Nelaros would have thanked him, but he wasn’t sure he could trust himself to be polite, so he hauled the last of their baggage—his baggage, he supposed—down from the cart and ushered Valora away. She held her bags to her as if they were a cross between precious children and a protective shield, her eyes wide and her narrow lips slightly parted as she stared at the seething mass of life that flowed around them.
Denerim was larger than either of them had anticipated. Dustier, too. Dirtier, smellier… the aromas of several street food stalls collided on the air as they made their way towards the market, and it was soon met by the smells of smoked meats and cheeses on traders’ barrows, not to mention the exotic perfumes and strange goods that merchants had displayed on their stands.
The market square spread out much further than Highever’s. There, the traders were licensed by the castle, and most of the livelier shopping was associated with the fairs that were held every couple of annums. Here, it seemed as if every market day was Midsummer, and the traders’ stalls all appeared to be in competition with each other to put on the brightest, most impressive show. Valora squeaked, drawing close to Nelaros at the sight of one stand—set up in the lee of a great multicoloured awning from which hung strings of bright flags—manned by a large, bearded human standing guard over a cage that contained a live bear.
Nelaros was torn between disorientation and awe. It was different than he’d expected; impressive, certainly, but it all seemed so wild and disorganised. He began to worry what kind of people the Denerim alienage might be home to, and his concerns were compounded when a woman called out to them from the end of a cheesemonger’s stall.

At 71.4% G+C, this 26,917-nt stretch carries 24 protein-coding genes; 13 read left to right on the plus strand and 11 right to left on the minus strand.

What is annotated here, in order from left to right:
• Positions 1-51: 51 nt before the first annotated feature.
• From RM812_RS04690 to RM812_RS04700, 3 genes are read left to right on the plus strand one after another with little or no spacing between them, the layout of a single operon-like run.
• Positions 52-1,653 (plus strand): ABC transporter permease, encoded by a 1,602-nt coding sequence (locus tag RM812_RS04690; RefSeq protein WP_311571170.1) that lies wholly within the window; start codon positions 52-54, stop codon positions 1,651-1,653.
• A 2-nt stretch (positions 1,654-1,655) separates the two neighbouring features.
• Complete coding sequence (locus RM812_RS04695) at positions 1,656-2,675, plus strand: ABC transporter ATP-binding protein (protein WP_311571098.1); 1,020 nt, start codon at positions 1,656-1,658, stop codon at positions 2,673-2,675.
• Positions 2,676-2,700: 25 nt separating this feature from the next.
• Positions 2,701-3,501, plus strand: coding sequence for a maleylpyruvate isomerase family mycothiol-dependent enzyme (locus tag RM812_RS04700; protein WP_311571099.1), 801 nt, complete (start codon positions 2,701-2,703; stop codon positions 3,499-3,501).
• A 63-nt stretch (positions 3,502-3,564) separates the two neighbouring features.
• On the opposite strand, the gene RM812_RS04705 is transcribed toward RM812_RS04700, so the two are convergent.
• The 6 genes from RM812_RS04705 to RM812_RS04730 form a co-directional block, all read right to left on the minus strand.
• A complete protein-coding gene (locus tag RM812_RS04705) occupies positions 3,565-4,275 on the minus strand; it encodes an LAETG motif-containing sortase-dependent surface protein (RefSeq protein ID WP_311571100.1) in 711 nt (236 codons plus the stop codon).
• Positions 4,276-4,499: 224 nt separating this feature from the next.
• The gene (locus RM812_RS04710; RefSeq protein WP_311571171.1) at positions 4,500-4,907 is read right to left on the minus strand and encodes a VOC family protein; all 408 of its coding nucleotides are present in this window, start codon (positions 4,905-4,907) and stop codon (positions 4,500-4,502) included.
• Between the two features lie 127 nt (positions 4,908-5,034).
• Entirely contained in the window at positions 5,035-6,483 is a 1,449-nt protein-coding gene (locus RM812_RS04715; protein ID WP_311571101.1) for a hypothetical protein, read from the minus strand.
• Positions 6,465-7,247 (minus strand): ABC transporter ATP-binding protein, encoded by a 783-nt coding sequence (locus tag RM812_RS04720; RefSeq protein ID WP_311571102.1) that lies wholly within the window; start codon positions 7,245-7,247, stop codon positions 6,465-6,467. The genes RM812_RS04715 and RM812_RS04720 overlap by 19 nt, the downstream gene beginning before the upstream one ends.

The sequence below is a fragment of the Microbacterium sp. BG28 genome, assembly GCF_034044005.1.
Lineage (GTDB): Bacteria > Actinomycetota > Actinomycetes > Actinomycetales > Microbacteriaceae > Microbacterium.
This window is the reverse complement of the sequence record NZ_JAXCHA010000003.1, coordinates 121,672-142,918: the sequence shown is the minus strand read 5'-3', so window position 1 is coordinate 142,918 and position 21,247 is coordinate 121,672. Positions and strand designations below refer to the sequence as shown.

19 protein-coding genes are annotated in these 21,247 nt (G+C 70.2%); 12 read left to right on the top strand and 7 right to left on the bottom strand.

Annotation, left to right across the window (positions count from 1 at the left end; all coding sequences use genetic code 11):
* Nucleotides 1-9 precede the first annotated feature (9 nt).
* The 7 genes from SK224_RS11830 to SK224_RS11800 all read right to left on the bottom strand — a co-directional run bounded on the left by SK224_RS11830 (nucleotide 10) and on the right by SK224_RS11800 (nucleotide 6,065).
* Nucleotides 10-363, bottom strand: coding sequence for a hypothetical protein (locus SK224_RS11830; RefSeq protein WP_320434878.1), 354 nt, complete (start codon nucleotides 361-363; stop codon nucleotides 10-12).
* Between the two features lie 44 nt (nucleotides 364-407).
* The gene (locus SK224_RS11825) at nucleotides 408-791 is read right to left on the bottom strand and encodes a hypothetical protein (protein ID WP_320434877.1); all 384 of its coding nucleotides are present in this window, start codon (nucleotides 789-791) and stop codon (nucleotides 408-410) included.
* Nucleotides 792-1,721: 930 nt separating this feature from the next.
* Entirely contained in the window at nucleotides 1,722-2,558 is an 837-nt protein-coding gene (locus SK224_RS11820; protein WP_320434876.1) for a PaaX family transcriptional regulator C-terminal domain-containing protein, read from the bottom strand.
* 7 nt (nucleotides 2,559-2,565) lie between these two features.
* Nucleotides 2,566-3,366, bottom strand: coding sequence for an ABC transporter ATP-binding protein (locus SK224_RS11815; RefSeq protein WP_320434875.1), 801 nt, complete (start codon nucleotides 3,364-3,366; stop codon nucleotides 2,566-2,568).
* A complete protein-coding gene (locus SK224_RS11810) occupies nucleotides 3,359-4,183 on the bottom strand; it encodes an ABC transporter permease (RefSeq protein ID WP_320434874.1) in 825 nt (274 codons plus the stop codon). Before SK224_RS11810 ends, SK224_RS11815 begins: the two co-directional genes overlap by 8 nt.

“New in town, handsome?”
Nelaros winced, aware of Valora’s wide-eyed presence at his elbow, and turned to the source of the voice. She was pretty: a tall elven girl with long, wavy, reddish-brown hair that hung down her back, skin the colour of honey, and pale lavender eyes. Her smile was altogether too wide and too free, however, and she wore a sky blue dress cut like a human’s, puffed and ruched at the sleeves, bust, and hips. She made a fine figure in it, true, but not a respectable one, and there was nothing remotely respectable about the appraising glance and flirtatious smile she threw Nelaros’ way.
“We’re looking for the alienage,” he said, eyeing what looked like dabs of rouge on her cheeks. “I have our travel papers—”
And that was a stupid thing to say. She wasn’t interested in those. He felt his cheeks begin to pinken and, predictably, the girl laughed. She was missing one of her upper teeth, and the rest of them weren’t too good, though he doubted it detracted much from her charms… especially for the shemlen she probably entertained.
“You won’t need those unless the guard stops you,” she assured him, shaking her head and leaning on the wooden ledge of the trader’s stall, exposing an ample cleavage and shapely shoulders as she nodded towards the far side of the market. “Gate’s over there. Past the tulip sellers. Can’t miss it. Don’t worry… it’s open until sundown. Valendrian’s house is just around the corner—you’ll spot it from the open door.”
“Uh… thank you.” Nelaros nodded gratefully, feeling just a little guilty for the way his judgements of the girl seemed to echo inside his head with the sound of his mother’s voice. “Thank you, uh…?”
“Selira,” the girl supplied, grinning. “Selira Naris. I live over in the third ward, by the north gate. You here for that big wedding? Cyrion Tabris’ girl?”